As luxury brands continue to struggle with the flood of fake goods being sold online in China, Louis Vuitton has opted to take legal action with a new lawsuit filed in a Beijing district court.
A statement on the court’s website released on Monday reports that the label is suing three individuals convicted of selling counterfeit goods on Alibaba’s online shopping platform Taobao. It states that the company has listed one person surnamed Liang and two surnamed Han in the suit, demanding damages of 250,000 RMB ($37,900). The defendants received criminal sentences in 2014 for selling counterfeit Louis Vuitton clothing, shoes, and handbags between 2011 and 2014.
The lawsuit by the LVMH-owned company comes nine months after luxury conglomerate Kering pursued legal action regarding fakes on Alibaba’s platforms. Unlike LVMH’s decision to go after individual sellers, Kering sued Alibaba directly, and opted to file the suit in the United States instead of China.
In contrast to Kering’s decision to sue Alibaba, LVMH signed a cooperation agreement with Taobao in 2013 to fight fakes on its platforms. Under the agreement, Taobao agreed to proactively track down and remove listings of counterfeit LVMH items.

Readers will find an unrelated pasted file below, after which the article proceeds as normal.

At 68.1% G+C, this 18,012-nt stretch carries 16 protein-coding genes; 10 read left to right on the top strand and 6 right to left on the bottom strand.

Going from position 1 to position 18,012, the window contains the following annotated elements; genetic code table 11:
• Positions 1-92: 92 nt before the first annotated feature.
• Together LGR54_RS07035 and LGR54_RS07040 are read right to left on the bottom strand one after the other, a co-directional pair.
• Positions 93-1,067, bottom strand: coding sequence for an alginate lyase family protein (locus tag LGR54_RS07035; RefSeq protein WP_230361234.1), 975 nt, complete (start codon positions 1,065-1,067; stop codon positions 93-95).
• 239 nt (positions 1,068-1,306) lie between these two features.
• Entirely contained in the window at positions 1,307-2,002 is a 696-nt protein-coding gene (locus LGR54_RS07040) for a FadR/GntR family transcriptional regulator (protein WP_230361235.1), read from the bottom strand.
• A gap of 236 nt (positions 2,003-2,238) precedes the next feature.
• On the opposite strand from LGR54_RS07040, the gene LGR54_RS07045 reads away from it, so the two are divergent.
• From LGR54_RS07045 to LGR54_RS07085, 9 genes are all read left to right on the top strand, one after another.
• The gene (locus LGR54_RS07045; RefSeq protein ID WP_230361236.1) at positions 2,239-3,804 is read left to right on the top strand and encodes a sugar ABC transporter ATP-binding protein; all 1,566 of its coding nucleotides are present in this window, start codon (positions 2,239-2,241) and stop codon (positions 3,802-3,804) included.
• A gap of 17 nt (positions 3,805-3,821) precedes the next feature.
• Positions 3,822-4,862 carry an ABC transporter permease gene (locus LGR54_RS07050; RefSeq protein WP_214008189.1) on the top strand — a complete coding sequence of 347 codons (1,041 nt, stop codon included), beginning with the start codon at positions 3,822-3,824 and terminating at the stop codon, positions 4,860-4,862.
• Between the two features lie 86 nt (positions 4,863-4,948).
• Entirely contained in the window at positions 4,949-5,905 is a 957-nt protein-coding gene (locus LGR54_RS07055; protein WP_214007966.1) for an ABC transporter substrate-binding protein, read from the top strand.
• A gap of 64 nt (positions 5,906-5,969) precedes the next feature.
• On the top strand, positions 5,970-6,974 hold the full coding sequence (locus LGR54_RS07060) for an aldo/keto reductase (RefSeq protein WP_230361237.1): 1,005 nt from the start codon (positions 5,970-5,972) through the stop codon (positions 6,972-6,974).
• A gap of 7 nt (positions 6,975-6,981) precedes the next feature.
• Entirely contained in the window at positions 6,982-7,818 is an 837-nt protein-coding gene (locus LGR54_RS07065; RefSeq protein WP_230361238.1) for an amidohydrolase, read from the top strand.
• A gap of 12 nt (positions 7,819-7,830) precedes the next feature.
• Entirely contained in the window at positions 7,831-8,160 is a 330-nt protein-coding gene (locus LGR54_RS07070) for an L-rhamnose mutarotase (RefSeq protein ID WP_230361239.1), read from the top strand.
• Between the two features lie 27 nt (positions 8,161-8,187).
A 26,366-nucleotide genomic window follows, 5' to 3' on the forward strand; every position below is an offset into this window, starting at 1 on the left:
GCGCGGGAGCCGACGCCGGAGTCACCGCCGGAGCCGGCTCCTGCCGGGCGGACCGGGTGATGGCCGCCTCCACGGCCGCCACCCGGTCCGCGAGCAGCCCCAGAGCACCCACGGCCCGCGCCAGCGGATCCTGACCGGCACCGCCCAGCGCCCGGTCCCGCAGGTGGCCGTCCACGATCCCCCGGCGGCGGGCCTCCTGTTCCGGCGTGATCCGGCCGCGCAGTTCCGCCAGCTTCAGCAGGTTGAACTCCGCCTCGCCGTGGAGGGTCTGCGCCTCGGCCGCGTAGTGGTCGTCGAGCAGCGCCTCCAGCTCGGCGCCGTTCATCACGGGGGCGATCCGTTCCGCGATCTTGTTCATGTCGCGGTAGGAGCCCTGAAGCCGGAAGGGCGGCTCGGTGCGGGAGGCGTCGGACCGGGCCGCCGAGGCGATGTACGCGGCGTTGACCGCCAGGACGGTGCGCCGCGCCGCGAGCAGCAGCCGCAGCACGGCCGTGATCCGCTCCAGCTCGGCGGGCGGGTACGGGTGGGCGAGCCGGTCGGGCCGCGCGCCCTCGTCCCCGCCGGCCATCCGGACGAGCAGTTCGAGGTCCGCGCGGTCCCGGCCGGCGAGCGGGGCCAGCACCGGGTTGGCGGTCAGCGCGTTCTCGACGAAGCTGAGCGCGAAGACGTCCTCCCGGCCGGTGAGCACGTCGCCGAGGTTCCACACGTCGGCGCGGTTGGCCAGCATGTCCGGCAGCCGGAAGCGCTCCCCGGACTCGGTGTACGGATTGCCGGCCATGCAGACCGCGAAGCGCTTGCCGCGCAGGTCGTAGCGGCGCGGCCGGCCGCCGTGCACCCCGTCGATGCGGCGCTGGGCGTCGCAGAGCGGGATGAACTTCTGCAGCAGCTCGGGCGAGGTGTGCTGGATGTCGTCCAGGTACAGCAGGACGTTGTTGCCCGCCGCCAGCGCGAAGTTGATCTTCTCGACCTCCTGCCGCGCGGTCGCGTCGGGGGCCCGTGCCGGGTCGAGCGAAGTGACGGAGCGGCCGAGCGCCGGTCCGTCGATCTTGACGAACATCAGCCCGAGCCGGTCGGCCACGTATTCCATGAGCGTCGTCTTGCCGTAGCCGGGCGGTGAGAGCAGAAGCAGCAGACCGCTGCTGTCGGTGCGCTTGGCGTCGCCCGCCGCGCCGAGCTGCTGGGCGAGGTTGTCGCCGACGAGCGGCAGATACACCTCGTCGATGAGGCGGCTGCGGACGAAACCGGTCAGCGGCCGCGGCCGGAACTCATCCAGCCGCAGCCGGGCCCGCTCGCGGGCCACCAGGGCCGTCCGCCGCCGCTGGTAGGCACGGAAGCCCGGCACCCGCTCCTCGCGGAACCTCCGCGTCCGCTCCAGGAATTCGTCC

As it attempts to attract foreign investors and revive stock prices, Alibaba has been working to defend its reputation when it comes to fakes. In December, it hired a former counterfeit investigator from Apple as its new head of global intellectual property enforcement. This decision came after the American Apparel & Footwear Association called on the United States Trade Representative (USTR) to add Alibaba back onto its “black list” of “notorious markets” for fakes, following its 2012 removal from the list. Alibaba has also taken recent measures such as hiring additional staff to fight fakes and releasing an English-language version of its intellectual property reporting system.
The luxury industry will likely be watching closely to compare outcomes of the lawsuits filed by Kering and Louis Vuitton, and the courts’ decisions could have an impact on the way brands formulate their China anti-counterfeit strategy in the years to come. Kering has faced challenges with its U.S. lawsuit, as Bank of China has refused to comply with a subpoena to disclose information about counterfeiters’ bank accounts to the New York District Court. The bank is also appealing a fine of $50,000 a day imposed by the court, arguing that the order violates Chinese bank secrecy laws.
Meanwhile, Louis Vuitton’s lawsuit seems to have more legal legitimacy in China, but the small sum of money it’s demanding implies that the suit is aimed at deterring sellers rather than seeking any significant damages. If it does win, the question is whether or not the fear of future lawsuits can have a significant impact on the decisions of online sellers hawking fakes across China’s online and social media platforms.